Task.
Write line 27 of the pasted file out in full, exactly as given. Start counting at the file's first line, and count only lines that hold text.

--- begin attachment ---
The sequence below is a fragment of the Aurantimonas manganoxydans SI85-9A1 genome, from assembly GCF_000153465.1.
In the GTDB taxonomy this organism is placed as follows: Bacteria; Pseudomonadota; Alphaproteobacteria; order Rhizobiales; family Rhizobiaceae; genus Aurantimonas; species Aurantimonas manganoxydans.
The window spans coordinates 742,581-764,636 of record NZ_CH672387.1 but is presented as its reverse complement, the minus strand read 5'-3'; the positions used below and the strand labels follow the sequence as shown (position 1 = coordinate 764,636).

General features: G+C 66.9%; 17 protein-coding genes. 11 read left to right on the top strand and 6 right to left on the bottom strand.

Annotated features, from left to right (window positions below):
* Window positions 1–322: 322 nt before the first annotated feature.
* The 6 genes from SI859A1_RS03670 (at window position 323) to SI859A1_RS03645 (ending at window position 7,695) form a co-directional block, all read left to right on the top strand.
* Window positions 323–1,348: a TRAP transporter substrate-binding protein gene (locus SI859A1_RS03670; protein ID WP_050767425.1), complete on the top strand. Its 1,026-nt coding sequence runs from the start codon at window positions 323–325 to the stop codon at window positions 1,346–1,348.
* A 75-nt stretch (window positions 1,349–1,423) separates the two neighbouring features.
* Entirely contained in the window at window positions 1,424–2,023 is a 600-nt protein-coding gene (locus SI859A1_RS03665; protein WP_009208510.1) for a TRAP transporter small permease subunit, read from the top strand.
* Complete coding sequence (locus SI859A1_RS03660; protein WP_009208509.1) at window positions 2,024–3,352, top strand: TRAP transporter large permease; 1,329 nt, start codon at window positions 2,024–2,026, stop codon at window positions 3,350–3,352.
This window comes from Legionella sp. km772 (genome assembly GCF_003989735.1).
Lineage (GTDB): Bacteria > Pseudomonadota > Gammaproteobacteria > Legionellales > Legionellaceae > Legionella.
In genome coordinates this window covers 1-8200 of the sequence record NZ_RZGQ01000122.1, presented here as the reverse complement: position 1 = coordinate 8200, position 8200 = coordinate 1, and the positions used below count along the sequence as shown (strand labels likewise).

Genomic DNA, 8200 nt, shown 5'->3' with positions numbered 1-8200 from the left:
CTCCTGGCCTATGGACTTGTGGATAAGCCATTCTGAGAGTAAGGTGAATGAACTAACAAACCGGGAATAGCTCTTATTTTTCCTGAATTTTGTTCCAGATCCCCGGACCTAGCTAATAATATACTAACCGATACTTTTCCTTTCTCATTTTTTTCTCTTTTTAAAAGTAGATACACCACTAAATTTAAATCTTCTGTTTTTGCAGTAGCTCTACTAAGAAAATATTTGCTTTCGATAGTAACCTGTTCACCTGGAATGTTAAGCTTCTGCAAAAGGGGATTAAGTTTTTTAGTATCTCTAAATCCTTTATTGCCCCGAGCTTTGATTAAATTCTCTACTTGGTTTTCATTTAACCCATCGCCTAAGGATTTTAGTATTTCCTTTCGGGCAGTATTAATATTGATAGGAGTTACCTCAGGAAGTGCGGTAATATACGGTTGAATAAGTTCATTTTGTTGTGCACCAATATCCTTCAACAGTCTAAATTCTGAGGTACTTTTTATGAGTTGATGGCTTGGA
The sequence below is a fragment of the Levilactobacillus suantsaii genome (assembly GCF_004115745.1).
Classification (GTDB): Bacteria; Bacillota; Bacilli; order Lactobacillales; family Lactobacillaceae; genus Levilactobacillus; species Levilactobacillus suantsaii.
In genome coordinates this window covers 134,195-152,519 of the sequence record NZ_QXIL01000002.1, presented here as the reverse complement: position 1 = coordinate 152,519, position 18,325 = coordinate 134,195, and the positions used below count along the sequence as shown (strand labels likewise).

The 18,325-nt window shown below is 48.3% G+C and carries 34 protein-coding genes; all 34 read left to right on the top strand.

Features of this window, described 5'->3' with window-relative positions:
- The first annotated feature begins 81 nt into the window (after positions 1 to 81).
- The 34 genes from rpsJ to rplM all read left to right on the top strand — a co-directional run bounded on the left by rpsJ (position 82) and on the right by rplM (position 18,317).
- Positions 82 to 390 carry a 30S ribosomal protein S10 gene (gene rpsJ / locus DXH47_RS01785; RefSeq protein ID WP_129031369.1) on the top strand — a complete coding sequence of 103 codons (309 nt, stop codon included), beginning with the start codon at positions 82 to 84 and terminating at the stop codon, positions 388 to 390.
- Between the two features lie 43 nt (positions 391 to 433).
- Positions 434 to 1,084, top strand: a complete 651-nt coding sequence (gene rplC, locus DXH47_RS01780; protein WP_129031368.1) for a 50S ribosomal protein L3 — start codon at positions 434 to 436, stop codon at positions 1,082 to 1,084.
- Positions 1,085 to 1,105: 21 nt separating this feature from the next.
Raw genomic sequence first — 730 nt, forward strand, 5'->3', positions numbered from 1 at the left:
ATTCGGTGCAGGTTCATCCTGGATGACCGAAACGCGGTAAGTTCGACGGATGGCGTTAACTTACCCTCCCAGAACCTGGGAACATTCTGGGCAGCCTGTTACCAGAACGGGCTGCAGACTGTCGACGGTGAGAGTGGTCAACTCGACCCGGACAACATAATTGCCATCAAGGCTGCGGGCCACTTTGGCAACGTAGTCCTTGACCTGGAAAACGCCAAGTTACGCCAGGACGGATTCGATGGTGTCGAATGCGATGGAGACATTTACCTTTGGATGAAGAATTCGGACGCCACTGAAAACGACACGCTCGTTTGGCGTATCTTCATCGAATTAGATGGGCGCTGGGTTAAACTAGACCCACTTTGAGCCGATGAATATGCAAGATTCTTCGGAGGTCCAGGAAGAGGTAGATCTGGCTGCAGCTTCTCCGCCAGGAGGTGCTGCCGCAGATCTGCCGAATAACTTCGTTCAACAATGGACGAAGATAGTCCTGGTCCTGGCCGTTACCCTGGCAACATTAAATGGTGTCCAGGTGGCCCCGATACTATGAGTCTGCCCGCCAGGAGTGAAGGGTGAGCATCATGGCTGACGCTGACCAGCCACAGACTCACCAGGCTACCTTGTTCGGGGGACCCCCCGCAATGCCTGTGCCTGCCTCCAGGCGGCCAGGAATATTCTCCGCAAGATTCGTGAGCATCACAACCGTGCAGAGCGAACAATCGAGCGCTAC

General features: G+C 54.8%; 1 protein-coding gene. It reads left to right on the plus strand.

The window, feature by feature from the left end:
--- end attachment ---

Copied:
- Positions 1,085 to 1,105: 21 nt separating this feature from the next.